Hillary takes on Bernie’s worldview at the PBS debate.

Hillary’s New Critique of Bernie Just Might Work

Hillary’s New Critique of Bernie Just Might Work

Who's winning, who's losing, and why.
Feb. 12 2016 1:24 AM

Hillary Found Her Footing Thursday Night

Clinton was clear, full-throated, and tried out a new critique on Sanders that just might work.

Hillary Clinton participates in the PBS debate on Thursday in Milwaukee.

Win McNamee/Getty Images

It’s taking time, but Hillary Clinton is inching toward a theme. “I am not a single-issue candidate, and I do not believe we live in a single-issue country,” she said at the close of the Democratic debate in Milwaukee. “I think we have to overcome and break down the barriers that are holding people back, whether it’s poison in the water of the children of Flint, or whether it’s the poor miners who are being left out and left behind in coal country, or whether it is any other American today who feels somehow put down and oppressed by racism, by sexism, by discrimination against the LGBT community, against the kind of efforts that need to be made to root out all of these barriers. That’s what I want to take on.”

Jamelle Bouie Jamelle Bouie

Jamelle Bouie is Slates chief political correspondent.

Unlike so much of her rhetoric, which hedges and qualifies and tries to place policies in context, this was clear and full-throated. It matches Bernie Sanders’ intensity without mimicking his message, and more importantly for Clinton and her backers, it stands as an anti-Sanders argument that could actually work.


For the past month, Clinton has struggled to find a message against Sanders that doesn’t alienate his backers or estrange her from the Democratic left. She tried to hit him on single-payer health insurance, calling it an attack on the Affordable Care Act. That failed. She tried to question his integrity on campaign donations. That failed. She slammed him as conservative on guns. That failed. Now, she says he’s a weak ally of President Obama. It’s still early, but if the pattern holds, that will fail too.

The other choice, when you can’t stop a rival, is to co-opt him. But there, Clinton is limited by her disposition and experience. She’s an incrementalist with the “battle scars” from fights over health care and other Democratic priorities. And she spent the formative years of her political career at the center of national politics at the same time that Democrats were facing a powerful and advancing conservative movement. The result is that she’s risk-averse, inclined to fight for small gains instead of big accomplishments. For incrementalists, there are no moral victories in politics, and you don’t gain anything by losing big. You just lose energy and allies.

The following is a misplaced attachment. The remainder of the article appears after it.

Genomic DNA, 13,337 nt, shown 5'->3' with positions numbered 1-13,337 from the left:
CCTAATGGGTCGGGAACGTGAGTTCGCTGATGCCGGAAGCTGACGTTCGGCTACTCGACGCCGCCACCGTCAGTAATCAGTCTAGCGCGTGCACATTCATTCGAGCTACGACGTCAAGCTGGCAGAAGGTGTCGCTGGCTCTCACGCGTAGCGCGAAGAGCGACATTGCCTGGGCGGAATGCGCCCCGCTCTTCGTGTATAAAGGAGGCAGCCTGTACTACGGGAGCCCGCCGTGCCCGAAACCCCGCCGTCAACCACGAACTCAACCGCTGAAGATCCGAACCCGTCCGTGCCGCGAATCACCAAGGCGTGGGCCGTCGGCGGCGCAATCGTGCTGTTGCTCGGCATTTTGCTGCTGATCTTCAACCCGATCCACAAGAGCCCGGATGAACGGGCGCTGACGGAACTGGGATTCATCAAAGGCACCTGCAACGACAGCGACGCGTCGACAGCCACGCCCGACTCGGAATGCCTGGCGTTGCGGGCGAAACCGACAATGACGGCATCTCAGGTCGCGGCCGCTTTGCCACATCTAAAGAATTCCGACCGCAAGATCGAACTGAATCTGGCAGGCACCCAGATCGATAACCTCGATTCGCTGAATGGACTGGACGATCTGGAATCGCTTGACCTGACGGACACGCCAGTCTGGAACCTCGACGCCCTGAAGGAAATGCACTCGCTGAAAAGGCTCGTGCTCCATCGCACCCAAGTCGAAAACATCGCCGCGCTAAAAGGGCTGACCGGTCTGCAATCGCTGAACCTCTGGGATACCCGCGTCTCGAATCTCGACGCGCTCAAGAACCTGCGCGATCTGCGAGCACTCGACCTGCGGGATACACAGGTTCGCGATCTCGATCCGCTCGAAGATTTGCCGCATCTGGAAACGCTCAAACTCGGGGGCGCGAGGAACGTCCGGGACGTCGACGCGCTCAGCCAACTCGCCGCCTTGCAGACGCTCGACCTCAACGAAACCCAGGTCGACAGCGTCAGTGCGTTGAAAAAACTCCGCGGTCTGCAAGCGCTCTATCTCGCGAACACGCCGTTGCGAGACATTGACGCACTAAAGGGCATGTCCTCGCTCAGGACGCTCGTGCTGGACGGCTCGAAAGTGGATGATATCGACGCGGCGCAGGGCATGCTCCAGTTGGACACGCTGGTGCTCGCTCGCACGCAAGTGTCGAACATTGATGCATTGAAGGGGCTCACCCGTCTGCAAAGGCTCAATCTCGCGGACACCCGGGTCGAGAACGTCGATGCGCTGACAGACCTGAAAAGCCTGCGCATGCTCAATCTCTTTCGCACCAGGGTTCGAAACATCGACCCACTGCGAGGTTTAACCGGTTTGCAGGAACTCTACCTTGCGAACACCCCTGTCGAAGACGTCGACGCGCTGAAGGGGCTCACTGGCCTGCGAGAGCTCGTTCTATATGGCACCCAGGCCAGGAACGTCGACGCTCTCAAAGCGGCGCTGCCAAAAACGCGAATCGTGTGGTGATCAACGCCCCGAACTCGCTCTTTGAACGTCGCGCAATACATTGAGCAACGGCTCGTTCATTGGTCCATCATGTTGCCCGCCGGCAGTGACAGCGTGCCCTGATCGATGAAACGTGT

That’s probably why Clinton won’t take the obvious route and endorse the “public option” in health care reform. Doing so would blunt Sanders’ rhetoric on “Medicare for all” and show voters how Clinton would get to universal health coverage from the Affordable Care Act. But barring a Democratic Congress, the public option is dead on arrival. And Clinton isn’t going to endorse something that doesn’t have a chance.

Here, in her closing statement, is the alternative to imitating Bernie or tweaking him on specifics, the latter of which she did for most of this debate. Rather than contest Sanders on policy or fealty to the Democratic mainstream, she directly addressed his worldview—not with an attack, but with a critique. Yes, she says, she agrees that there’s too much money in politics and that Wall Street should be punished and controlled. But she also sees beyond these problems to other ills, and she believes they have to be addressed on their own terms.


“Yes, does Wall Street and big financial interests along with drug companies, insurance companies, big oil, all of it, have too much influence? You’re right,” she said. “But if we were to stop that tomorrow, we would still have the indifference, the negligence that we saw in Flint. We would still have racism holding people back. We would still have sexism preventing women from getting equal pay.”

Clinton doesn’t attack Sanders in those lines, but she’s not subtle either. She paints the Vermont senator as too blinded by his focus to see or understand the unique problems faced by different minority and underprivileged groups, as evidenced by his clear discomfort with topics outside of income inequality. (You could call what Clinton is doing an “intersectional critique,” though her advisers would probably not use that term.). She zeroes in on Sanders’ great strength—his incredible consistency—and makes it a liability.

Whether this works is an open question. Clinton has her own, deep-seated problems that threaten her ability to win, from her history with Wall Street to her judgment on foreign policy to her ties to the worst policymaking of the Bill Clinton administration. But, after weeks of floundering against Sanders, there’s a real chance she’s found her footing.

Which is to say that Hillary Clinton is visibly improving in the face of a vigorous challenge. If she wins the nomination, and captures the White House, there’s a good chance she’ll have Sanders to thank for making her fight for a win, instead of walking to the finish line.